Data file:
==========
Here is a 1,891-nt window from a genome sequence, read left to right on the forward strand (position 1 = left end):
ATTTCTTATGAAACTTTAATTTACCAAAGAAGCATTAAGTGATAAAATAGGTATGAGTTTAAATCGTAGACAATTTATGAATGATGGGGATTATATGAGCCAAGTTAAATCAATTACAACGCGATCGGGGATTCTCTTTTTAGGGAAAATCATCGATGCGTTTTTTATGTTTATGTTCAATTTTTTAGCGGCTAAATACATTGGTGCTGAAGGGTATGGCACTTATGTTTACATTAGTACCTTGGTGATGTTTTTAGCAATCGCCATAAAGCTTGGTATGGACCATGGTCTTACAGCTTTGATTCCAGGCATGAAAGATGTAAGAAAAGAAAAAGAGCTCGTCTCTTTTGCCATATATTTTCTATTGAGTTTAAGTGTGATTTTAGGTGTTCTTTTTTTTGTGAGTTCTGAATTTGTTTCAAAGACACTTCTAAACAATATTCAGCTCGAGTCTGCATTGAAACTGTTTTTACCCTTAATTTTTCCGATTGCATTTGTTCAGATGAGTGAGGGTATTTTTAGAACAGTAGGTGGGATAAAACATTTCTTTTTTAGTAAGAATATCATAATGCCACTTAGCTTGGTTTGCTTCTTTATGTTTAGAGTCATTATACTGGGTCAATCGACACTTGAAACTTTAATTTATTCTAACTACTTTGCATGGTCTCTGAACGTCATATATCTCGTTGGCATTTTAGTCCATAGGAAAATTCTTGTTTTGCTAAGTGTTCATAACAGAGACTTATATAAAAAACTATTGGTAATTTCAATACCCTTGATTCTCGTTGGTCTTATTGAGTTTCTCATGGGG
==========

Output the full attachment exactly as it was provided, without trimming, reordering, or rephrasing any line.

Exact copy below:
Here is a 1,891-nt window from a genome sequence, read left to right on the forward strand (position 1 = left end):
ATTTCTTATGAAACTTTAATTTACCAAAGAAGCATTAAGTGATAAAATAGGTATGAGTTTAAATCGTAGACAATTTATGAATGATGGGGATTATATGAGCCAAGTTAAATCAATTACAACGCGATCGGGGATTCTCTTTTTAGGGAAAATCATCGATGCGTTTTTTATGTTTATGTTCAATTTTTTAGCGGCTAAATACATTGGTGCTGAAGGGTATGGCACTTATGTTTACATTAGTACCTTGGTGATGTTTTTAGCAATCGCCATAAAGCTTGGTATGGACCATGGTCTTACAGCTTTGATTCCAGGCATGAAAGATGTAAGAAAAGAAAAAGAGCTCGTCTCTTTTGCCATATATTTTCTATTGAGTTTAAGTGTGATTTTAGGTGTTCTTTTTTTTGTGAGTTCTGAATTTGTTTCAAAGACACTTCTAAACAATATTCAGCTCGAGTCTGCATTGAAACTGTTTTTACCCTTAATTTTTCCGATTGCATTTGTTCAGATGAGTGAGGGTATTTTTAGAACAGTAGGTGGGATAAAACATTTCTTTTTTAGTAAGAATATCATAATGCCACTTAGCTTGGTTTGCTTCTTTATGTTTAGAGTCATTATACTGGGTCAATCGACACTTGAAACTTTAATTTATTCTAACTACTTTGCATGGTCTCTGAACGTCATATATCTCGTTGGCATTTTAGTCCATAGGAAAATTCTTGTTTTGCTAAGTGTTCATAACAGAGACTTATATAAAAAACTATTGGTAATTTCAATACCCTTGATTCTCGTTGGTCTTATTGAGTTTCTCATGGGG